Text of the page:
In the late 1930s the British saw a need for an intermediate, close-range AA weapon to supplement their 2-pdr AA guns. The UP Mark I was one of the small rocket weapons designed to meet this need and was employed on many large British warships early in World War II.

UP stands for "Unrotated Projector." "Unrotated" meant that the barrel did not have any rifling, i.e., the projectile was not spin-stabilized. Each emplacement was a set of twenty smooth-bore tubes, usually fired ten at a time. Cordite was used to ignite ("Project") a 3-inch (7.62 cm) rocket motor which propelled the fin-stabilized 7-inch (17.8 cm) diameter Parachute and Cable (PAC) rockets which carried a 8.4 oz (238 g) mine. When the rocket reached approximately 1,000 feet (330 m), it exploded and put out the mine which was attached to three parachutes by 400 feet (122 m) of wire. The design concept was that if a plane hit the parachutes or the wire, it would then pull the mine into itself.

These UP projectiles were kept in ready lockers close to the projectors. The sinking of HMS Hood showed that these stored weapons were rather flammable. They were also found to be an almost totally ineffective weapon, as the barrage took too long to establish and was easily avoided. In addition, reloading was slow and the mines showed an alarming tendency to drift back onto the firing ship. For these reasons, the UP was gradually replaced on surviving ships with the British 2-pdr and the Oerlikon 20 mm guns. For example, shortly before she was sunk by the Japanese, HMS Prince of Wales had all three of her UP emplacements replaced with 2-pdr mounts.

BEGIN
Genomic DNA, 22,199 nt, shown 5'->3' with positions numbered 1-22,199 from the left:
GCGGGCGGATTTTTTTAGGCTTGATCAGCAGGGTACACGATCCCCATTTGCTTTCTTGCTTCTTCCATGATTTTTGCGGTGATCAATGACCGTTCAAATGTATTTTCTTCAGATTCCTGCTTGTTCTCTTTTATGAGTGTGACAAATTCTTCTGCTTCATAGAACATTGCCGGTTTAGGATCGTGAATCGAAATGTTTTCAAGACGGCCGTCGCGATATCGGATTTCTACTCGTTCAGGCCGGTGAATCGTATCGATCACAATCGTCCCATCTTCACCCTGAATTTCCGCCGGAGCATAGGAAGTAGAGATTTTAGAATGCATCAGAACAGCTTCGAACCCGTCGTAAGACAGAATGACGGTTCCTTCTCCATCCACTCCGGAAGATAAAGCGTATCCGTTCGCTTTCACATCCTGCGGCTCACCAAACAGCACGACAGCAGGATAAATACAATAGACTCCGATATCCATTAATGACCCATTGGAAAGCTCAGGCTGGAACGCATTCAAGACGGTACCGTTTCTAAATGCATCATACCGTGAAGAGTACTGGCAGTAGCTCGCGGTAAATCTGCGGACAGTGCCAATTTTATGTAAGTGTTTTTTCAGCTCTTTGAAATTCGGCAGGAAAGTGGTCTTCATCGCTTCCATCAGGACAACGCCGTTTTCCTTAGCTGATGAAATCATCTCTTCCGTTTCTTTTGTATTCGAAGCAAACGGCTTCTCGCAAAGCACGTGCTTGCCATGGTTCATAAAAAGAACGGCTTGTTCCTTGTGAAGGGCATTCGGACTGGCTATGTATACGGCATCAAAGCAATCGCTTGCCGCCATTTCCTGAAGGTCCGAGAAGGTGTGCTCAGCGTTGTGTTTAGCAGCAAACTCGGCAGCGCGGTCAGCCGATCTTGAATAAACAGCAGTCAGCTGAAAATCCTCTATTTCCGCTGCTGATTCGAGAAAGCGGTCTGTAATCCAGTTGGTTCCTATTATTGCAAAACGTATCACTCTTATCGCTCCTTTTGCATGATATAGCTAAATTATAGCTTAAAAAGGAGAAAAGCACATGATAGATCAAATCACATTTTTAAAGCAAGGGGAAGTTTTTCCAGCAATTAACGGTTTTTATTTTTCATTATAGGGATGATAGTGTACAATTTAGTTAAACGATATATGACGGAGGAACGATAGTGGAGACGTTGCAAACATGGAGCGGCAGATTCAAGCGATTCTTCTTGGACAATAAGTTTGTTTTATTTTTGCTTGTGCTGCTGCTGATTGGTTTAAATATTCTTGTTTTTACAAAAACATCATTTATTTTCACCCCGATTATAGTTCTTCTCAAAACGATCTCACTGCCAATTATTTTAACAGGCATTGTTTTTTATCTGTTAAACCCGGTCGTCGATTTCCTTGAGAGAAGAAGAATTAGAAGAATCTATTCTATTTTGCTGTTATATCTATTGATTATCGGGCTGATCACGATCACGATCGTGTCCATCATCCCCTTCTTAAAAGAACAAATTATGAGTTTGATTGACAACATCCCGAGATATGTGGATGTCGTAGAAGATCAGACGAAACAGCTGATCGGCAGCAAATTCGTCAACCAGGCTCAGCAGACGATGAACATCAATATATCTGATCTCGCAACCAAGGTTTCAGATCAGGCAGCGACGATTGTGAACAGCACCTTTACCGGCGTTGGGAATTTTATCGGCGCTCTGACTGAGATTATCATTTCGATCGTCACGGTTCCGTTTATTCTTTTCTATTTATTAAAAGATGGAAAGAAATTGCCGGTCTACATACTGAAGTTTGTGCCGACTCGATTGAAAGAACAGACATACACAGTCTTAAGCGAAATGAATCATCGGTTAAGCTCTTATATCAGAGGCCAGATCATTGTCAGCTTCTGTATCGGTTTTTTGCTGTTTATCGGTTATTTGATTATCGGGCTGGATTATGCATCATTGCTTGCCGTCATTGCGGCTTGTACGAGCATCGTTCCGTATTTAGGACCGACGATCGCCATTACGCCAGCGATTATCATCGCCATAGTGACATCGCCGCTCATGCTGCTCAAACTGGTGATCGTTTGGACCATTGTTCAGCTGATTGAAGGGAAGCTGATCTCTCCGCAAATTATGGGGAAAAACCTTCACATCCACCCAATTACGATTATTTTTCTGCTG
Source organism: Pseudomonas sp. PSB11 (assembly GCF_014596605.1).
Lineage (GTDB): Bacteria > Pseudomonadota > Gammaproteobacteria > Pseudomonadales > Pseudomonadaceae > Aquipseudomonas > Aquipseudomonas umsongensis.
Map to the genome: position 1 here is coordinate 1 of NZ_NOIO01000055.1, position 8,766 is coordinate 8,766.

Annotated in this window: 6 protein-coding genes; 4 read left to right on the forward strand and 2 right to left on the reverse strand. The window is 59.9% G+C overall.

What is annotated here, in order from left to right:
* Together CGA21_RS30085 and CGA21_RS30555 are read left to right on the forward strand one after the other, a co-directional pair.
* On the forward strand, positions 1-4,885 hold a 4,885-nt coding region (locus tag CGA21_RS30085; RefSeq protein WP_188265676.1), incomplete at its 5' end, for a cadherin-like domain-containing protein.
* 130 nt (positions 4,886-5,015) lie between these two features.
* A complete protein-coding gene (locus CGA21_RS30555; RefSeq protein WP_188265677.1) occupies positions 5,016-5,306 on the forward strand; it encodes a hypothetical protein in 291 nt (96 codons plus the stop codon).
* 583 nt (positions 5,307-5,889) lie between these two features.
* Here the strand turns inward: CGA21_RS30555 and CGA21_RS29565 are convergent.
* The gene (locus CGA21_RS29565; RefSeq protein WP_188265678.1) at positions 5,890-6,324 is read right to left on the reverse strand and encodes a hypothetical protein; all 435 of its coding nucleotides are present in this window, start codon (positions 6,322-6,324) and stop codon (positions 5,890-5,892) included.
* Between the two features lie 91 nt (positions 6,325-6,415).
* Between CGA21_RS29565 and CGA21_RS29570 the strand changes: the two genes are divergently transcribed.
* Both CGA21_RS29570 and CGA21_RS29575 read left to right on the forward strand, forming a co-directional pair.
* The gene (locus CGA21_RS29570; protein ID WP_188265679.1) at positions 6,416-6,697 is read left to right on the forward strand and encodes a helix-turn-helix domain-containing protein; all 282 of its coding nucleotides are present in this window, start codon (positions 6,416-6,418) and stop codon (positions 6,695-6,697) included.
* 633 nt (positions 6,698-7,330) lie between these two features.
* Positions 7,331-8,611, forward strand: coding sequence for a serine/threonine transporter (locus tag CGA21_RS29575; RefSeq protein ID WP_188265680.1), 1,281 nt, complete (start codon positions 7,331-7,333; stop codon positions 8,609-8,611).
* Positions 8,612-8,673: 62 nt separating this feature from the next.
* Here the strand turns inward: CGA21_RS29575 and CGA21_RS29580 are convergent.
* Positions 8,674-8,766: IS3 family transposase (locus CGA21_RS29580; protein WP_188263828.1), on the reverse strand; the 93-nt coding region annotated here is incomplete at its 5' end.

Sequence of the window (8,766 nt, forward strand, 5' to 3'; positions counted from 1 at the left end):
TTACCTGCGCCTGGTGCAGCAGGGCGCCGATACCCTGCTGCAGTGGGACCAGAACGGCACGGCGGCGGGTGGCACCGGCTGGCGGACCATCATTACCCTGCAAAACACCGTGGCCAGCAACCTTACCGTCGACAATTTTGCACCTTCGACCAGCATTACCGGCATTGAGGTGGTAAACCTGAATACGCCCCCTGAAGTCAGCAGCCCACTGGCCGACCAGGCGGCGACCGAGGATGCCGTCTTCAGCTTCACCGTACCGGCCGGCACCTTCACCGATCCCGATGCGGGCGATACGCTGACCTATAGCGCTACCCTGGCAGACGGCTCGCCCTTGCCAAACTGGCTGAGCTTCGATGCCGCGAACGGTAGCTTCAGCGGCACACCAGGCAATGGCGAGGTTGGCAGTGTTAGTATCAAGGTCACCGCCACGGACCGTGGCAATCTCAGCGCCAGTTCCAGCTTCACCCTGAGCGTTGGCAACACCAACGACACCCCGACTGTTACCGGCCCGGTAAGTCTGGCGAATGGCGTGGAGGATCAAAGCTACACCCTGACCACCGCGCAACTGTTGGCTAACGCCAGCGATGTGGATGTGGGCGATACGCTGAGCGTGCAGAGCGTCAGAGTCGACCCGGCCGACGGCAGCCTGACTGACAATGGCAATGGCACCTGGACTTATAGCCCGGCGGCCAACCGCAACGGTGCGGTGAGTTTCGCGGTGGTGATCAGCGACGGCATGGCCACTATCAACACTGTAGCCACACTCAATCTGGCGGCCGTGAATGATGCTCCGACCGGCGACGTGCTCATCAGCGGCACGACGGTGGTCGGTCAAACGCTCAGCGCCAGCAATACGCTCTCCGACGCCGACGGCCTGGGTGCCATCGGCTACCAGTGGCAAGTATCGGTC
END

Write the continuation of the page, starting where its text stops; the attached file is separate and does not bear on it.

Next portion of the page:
Other information: The rockets were 32 inches (81.3 cm) long and weighed 35 lbs. (15.9 kg). The effective horizontal range was 3,000 feet (910 m) and the parachute sinking speed was 16 to 23 fps (5 to 7 mps). The 20-tube mounting weighed about 4 tons (4 mt). There was also an exercise rocket that did not have a warhead.


Capital Ships Hood (5), King George V (3), Prince of Wales (3), Nelson (4) and Barham (1)
Cruisers Aurora (1), Birmingham (1), Glasgow (2), Newcastle (2), Norfolk (2) and Sussex (2)

Approximately sixty 20-round mountings were made. The last two major ships fitted were the "Town" class cruisers HMS Newcastle and HMS Birmingham. Almost all of these UP mountings were removed in 1941 and replaced with octuple 2-pdr mountings and single Oerlikon 20 mm guns.

Additional Pictures


"Naval Weapons of World War Two" by John Campbell
"Battleships: Allied Battleships in World War II" by W.H. Garzke, Jr. and R.O. Dulin, Jr.
"Anatomy of the Ship: The Battlecruiser Hood" by John Roberts
"British Battleships of World War Two" by John Roberts and Alan Raven
"British Cruisers of World War Two" by John Roberts and Alan Raven

Page History

05 September 2006 - Benchmark
12 February 2012 - Updated to latest template
04 January 2014 - Replaced picture of operator cabin
24 June 2024 - Added information to the description, Mounting Section, photographs of mountings of HMS King George V, crewmen carrying rockets and redid photograph of crewman arming rockets